Theophylline is a common name for prescription drugs Uniphyl (in Canada) and Theo-24.
It is used to treat symptoms of airflow obstruction, such as wheezing, shortness of breath, and chest tightness and lung disease.
Theophylline is included in the class of drugs called bronchodilators, which relax your smooth muscles of the bronchi, expand the air passages in the airways (bronchi and bronchioles).
The drug also helps prevent some asthma attacks.
You should not use theophylline if you are hypersensitive to the drug or its components.
Theophylline can also worsen some of the conditions, so you should not use it if you have:
- Convulsive disorder
- Some forms of cardiac arrhythmias (abnormal heart rate)
Under certain conditions, the drug can remain in your body longer than usual and accumulate to unsafe levels, leading to fatal toxic reactions.
In these cases, you should not take theophylline, unless the benefits clearly outweigh the risks, and then your doctor will have to carefully decide on the dosage and monitor your blood at the drug level.
Conditions that can lead to a lethal toxic reaction:
- Be younger than 1 year or older than 60 years
- Accumulation of fluid in the lungs (acute pulmonary edema)
- Liver disease, acute hepatitis or cirrhosis
- A diet high in protein
- Blood infection
- Smoking cessation
- Taking or stopping some medications during therapy with theophylline
- You should be very careful about other drugs that you take
Pregnancy and Theophylline
Animal studies have shown that the drug can cause birth defects, but adequate and controlled studies have not been conducted in pregnant women.
Theophylline should be used during pregnancy only if the potential benefits for the mother outweigh the risks to her unborn child.
If you are breastfeeding, you should not take theophylline.
Theophylline for dogs and cats
The FDA has not approved theophylline for veterinary medicine, but it is usually prescribed for the treatment of heart failure, asthma, pulmonary edema, bronchitis in cats and dogs.
Like humans, pets often have problems with theophylline if they have certain health conditions or take other medicines.
Potential side effects include anxiety, upset stomach, frequent urination and fast heartbeat.
Always talk to your pet’s veterinarian before giving the dog or cat any prescription medication, including theophylline.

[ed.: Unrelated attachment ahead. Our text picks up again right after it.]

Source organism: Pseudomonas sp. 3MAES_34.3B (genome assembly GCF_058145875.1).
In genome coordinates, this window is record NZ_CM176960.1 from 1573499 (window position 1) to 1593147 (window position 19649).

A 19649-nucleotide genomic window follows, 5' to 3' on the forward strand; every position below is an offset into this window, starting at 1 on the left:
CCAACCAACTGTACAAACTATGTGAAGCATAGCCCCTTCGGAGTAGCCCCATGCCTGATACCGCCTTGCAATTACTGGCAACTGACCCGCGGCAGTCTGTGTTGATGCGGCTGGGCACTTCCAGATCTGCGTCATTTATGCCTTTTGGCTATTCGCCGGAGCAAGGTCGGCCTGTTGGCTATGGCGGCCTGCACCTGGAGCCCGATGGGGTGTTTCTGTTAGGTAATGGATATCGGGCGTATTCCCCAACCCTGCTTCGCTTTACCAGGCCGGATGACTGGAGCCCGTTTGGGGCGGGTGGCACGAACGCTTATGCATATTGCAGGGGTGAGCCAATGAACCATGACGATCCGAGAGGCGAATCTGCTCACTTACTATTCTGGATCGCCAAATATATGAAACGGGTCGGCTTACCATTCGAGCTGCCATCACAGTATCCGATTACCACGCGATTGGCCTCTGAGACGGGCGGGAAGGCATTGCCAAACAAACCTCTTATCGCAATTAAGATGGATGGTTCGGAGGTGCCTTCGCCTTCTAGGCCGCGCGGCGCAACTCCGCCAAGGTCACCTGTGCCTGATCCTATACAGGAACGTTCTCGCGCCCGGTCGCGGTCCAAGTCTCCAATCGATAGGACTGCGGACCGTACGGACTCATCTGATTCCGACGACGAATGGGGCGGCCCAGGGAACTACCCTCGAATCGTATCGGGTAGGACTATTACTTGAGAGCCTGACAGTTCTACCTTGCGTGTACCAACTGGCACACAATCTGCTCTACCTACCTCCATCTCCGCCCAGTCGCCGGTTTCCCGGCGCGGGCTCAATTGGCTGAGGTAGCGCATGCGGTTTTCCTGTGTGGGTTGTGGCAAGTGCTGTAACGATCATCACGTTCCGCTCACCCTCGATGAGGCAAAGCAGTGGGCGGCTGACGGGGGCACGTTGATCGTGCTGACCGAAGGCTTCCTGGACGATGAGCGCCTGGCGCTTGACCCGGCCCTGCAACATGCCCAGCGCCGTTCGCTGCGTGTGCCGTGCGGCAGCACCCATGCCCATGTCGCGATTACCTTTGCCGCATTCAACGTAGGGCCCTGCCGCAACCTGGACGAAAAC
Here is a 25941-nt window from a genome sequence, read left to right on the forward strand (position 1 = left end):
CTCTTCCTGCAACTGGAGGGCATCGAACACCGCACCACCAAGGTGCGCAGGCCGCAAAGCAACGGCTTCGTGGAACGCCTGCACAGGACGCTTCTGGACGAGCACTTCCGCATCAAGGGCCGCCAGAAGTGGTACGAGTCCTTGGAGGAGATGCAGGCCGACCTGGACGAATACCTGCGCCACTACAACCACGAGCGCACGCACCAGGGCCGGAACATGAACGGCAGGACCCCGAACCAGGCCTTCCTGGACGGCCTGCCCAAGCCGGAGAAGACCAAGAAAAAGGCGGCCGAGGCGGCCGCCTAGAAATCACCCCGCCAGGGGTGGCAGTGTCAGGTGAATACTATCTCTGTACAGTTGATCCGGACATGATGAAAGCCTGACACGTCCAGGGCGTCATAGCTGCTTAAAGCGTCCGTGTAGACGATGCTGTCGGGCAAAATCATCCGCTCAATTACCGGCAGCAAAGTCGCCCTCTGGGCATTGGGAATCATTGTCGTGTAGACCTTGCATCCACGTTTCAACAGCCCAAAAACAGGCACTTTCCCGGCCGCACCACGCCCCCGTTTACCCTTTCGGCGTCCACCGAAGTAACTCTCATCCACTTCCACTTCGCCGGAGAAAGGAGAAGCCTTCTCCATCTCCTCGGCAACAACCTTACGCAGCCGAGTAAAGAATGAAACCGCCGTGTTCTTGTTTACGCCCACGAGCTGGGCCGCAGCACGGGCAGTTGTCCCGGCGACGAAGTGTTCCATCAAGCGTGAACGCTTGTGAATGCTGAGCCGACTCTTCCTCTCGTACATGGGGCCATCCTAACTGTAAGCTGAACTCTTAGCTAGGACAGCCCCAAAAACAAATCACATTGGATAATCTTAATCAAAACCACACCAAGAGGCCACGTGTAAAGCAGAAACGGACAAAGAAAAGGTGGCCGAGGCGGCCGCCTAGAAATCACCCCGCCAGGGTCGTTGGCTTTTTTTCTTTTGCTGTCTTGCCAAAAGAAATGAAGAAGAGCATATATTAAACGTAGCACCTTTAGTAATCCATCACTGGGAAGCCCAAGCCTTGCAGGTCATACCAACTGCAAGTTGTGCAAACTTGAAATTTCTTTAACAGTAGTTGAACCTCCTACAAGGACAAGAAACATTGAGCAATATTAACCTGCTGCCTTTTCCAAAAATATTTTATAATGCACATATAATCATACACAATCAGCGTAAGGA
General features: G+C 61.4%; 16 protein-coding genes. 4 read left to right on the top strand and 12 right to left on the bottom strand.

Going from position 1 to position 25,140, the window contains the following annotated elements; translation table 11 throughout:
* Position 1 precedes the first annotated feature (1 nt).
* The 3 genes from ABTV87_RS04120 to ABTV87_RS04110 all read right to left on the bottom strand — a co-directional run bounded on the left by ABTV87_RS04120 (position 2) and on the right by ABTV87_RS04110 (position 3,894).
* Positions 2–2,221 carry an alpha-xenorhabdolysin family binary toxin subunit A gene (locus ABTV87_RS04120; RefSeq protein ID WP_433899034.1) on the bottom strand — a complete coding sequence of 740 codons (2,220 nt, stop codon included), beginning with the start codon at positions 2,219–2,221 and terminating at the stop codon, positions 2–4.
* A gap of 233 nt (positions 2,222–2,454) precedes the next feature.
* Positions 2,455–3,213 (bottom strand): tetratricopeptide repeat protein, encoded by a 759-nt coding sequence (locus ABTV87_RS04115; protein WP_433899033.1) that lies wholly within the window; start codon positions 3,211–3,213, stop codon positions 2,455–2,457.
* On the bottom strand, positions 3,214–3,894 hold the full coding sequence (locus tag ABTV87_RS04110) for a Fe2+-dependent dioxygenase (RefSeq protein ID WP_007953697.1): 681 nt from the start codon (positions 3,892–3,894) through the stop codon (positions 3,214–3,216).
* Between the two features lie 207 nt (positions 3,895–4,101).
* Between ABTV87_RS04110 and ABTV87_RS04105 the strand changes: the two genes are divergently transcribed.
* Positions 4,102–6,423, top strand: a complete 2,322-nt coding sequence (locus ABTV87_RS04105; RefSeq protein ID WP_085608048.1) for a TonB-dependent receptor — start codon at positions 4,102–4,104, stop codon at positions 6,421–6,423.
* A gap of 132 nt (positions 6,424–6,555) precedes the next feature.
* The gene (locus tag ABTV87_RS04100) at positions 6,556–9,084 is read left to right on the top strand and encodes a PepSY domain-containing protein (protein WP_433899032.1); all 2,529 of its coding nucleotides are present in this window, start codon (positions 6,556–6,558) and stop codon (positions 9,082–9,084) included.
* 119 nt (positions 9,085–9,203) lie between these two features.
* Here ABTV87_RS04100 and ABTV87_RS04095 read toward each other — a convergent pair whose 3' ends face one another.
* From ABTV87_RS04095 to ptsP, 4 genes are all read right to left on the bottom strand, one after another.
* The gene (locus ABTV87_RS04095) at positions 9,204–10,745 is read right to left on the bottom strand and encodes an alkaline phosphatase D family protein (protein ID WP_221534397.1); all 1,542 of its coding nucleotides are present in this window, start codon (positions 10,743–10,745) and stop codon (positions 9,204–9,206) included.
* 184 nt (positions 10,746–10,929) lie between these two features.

Theophylline: side effects
Although these effects are common, they can be serious and probably mean that your doctor should change the dosage.
Tell your doctor if you experience any of the following symptoms, and if the effect becomes serious, seek medical help immediately:
- Nausea and vomiting
- Stomach upset
- Loss of appetite
- Fast, strong heartbeat
- Irregular heartbeat
- Problems with falling asleep (insomnia), anxiety and irritability.
- Skin rash
Severe side effects
You need urgent medical treatment if you are experiencing:
Rare side effects
Immediately notify your doctor or get emergency medical help if you experience the following side effects:
- Abdominal pain
- Urinary problems, including frequent or infrequent urges and hyperuricemia (high uric acid levels)
- Allergic reaction
Some drugs can affect the ability of your body to process theophylline, which can lead to an increase in body levels to insecure levels.
In addition, theophylline interacts with a wide range of other drugs, so it is especially important to tell the doctor about any medications that you take, even if you smoke tobacco.
The following drugs are especially important to tell the doctor about them before taking theophylline:
- Adenosine (Adenoscan)
- Aminoglutimide (Citadren)
- Oral contraceptives
- Flurazepam (Dalmane)
- Halothane (Fluuotan)
- Isoproterenol (Isuprel)
- Mexiletine (Mexitil)
- Pancuronium (Pavulon)
- Penoxifylline (Trenal)
- Propafenone (Rythmol)
- Roflumilast (DALIRESP)
- Sulfinpyrazone (anthuran)
- Tacrine (Cognex)
- Thiabendazole (Mintezol)
- Ticlopidine (Tyclid)
- Trolandomycin (Tao)
Theophylline and alcohol
Drinking alcohol when taking theophylline can lead to the fact that the drug will be in the body longer by 30 percent, which can lead to serious toxic effects.
Therefore, you should not consume alcohol while taking theophylline.
Your doctor can start with a low dose of theophylline, and then gradually increase, controlling your symptoms and blood levels of the drug.
Theophylline (Uniphyl and Theo-24) is supplied in the form of controlled-release tablets, which are usually taken once a day with food or for one to two hours after ingestion.
Theophylline can also be taken several times a day in the form of a solution for oral administration.
Tablets must be swallowed whole. You should not chew, split or crush them.
A sudden overdose of too much theophylline is rare.
However, a chronic overdose is not uncommon, especially if you are taking a dose that is too high for a long time or if your dose has recently been increased.
Overdose can cause a slow heart rhythm, cramps, circulatory failure and death.
If you suspect an overdose, you should immediately contact a toxicology center or an emergency room.
The missed dose of theophylline
Absence of a dose of theophylline can lead to the appearance of asthma or bronchitis symptoms.
If you remember about a missed dose within 6 hours after the last dose, immediately take the missed dose.
Take half the dose if you remember about it between 6 and 18 hours after the last dose.
If it’s been more than 18 hours, skip it and take the next dose at the usual dosing time.
Never increase the dose of theophylline.